The Global Crisis Monitor is an ongoing survey, conducted by HighRadius in partnership with Strategic Treasurer. The intention behind the survey is to understand the sentiments of the treasury community at large, and also the current challenges Treasury departments and their organizations are facing.
In its 10th edition (Survey Period: May 27 – June 10), the survey witnessed a consistent number of respondents with 1000+ respondents being part of the survey.
Of the 1000+ respondents who participated in the survey, ~75% cited having a positive outlook about organizational liquidity and ~25% cited having a negative outlook
Thus, shifting the overall outlook on organizational liquidity towards a net positive in the survey period, with implications of diminishing challenges surrounding organizational liquidity in the forthcoming weeks.
While this was a positive insight, respondents from the survey showed lessening concerns surrounding:
1. Accounts receivables, since the outlook in the current survey period, saw 45% of the total respondents having a positive outlook against this metric; hinting at reduced working capital pressures in the near future
2. Central Bank Liquidity, since a significant number of respondents, have cited having a positive outlook against the initiatives taken by the central bank, such as setting up Money Market Funds and more.
The outlook on survey metrics, such as access to short-term loans, money market funds and commercial paper issuances, remained positive, and have also shown a positive forward shift, in comparison to the period of (May 27 – June 10); implying easier access to short-term debts despite the Coronavirus Recession
However, the outlook on the US government’s fiscal activities showed a slight decline in the outlook in comparison to the survey period (May 27 – June 10), indicating a negative outlook on the remediation steps being taken by the US government.
The outlook on accounts receivable also has remained negative. But the respite for this metric is that 45% (vs 33% from the last survey period) of the total respondents cited having a positive outlook against it, implying a sluggish recovery of the metric in the coming times.
Here is a representation of the outlook that treasury departments currently have on various liquidity instruments available to them.
1. Outlook on accounts receivable changed from -3.5X (May 27 – June 10) to -2.5X, indicating a positive shift and a recovery of this metric.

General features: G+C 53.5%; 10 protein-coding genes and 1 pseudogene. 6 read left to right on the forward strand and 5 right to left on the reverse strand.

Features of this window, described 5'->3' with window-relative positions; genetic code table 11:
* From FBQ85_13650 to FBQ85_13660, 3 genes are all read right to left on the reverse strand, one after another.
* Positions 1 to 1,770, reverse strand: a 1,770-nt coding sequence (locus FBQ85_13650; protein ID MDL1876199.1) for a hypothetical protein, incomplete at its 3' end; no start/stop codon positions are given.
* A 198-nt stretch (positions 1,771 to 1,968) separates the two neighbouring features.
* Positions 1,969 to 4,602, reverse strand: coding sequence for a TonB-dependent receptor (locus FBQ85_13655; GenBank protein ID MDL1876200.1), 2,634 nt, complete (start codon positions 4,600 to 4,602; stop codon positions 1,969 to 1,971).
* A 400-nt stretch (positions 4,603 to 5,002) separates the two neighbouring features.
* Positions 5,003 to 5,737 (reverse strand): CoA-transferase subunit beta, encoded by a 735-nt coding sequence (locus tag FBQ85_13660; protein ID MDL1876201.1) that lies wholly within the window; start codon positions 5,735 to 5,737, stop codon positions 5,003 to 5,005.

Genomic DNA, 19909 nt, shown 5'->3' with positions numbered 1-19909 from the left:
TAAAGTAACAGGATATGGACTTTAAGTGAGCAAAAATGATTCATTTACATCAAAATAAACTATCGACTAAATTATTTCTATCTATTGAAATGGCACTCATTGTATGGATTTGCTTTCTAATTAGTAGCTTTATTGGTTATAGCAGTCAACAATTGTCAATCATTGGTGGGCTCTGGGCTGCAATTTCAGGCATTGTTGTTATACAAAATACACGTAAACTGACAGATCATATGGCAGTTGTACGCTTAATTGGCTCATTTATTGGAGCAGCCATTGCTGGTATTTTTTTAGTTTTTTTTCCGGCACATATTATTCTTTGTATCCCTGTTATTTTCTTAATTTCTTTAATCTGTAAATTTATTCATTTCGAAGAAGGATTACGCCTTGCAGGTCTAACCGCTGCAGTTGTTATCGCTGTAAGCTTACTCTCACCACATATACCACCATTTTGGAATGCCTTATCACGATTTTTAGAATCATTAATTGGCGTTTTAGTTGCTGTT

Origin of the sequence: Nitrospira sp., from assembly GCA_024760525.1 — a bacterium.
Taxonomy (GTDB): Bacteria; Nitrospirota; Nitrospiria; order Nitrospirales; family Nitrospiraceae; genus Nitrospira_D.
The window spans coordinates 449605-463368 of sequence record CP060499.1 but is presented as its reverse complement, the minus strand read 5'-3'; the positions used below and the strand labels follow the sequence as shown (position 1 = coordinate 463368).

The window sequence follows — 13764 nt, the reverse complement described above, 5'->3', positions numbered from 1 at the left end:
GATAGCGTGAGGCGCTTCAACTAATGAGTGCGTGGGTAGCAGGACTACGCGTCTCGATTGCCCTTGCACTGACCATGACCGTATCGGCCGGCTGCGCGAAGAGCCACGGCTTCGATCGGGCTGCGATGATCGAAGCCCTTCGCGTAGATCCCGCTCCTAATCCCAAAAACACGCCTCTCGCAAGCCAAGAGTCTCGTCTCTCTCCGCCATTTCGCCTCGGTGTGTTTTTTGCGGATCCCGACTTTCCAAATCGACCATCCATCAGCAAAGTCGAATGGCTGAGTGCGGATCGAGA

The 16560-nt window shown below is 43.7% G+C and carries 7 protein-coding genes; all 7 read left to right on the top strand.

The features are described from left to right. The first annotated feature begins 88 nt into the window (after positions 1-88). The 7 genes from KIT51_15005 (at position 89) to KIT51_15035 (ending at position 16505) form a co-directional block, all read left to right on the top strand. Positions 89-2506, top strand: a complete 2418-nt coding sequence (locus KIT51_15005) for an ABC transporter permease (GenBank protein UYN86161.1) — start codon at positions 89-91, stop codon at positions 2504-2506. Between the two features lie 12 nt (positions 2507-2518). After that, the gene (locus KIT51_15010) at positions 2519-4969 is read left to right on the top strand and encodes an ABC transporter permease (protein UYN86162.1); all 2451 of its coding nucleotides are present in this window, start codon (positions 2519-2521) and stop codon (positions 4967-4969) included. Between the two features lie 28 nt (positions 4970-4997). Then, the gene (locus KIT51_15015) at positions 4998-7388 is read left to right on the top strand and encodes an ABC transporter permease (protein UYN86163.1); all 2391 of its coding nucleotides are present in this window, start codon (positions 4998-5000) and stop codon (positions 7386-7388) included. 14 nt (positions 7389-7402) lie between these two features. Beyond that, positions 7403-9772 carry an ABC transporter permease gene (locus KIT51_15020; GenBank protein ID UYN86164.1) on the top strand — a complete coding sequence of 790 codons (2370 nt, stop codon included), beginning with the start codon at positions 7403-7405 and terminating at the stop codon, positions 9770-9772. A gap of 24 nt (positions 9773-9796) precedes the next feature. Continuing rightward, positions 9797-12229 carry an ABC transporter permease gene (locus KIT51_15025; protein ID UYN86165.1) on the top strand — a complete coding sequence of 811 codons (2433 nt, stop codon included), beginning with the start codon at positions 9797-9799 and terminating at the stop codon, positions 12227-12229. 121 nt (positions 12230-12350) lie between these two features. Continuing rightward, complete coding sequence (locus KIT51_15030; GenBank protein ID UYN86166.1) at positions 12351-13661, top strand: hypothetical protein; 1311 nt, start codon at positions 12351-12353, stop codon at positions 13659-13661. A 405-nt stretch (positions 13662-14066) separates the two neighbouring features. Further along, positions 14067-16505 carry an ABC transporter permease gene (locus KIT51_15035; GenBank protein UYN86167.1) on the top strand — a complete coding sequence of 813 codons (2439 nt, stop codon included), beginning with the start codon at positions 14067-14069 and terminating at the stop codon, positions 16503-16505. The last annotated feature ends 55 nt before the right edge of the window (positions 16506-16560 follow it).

2. Bank lines of credit which earlier had a positive outlook of +1.0X last week, shifted to +1.5X in the current survey period, showing a positive shift and indicating an easier accessibility to short-term loans provided by banks, that can be leveraged by organizations
3. Money market funds, which were set up by the central banks to induce liquidity into the system, had a positive outlook in the current survey period, with the metric shifting to +3.5X vs +3.6X from the last survey period (though the metric has positive outlook, the slight shift is indicative of possible negative outlook in the coming survey periods).
4. The outlook on commercial paper issuance in the current survey period saw a positive shift to +1.9X from +1.8X (from the period of May 27 – June 10), indicating an ease of access to short term debts by issuing commercial papers.
5. Covenant requirements & MACs had a negative outlook among the respondents since it stood at -1.7X vs +1.0X (in comparison to the period of May 27 – June 10). In the current survey period, however, the outlook shifted to -1.3X, hinting towards a positive outlook against the metric in the coming weeks.
6. The outlook for the US fiscal policy shifted slightly towards the negative side by standing at -1.4X (in the current survey period) in comparison to -1.3X from last week, indicating a slightly negative sentiment about the remediation initiatives being proposed by the US Senate.
In the last survey period (May 13 – May 27), respondents cited that COVID19 was expected to reach its inflection point in less than 1 month, while financial normalcy was expected to be restored within 8 months.
However, this week’s results pointed out that financial normalcy can be expected to be seen within 9 months from now; hinting at a slower than expected recovery from current economic pressures and financial conditions.
A Projected Timeline of Health & Financial Inflection
We’ll continue to monitor and report on how the changing dynamics of COVID19 has been impacting Treasury and Finance professionals, and on the way, we will empower readers with valuable insights that can help mitigate risks.
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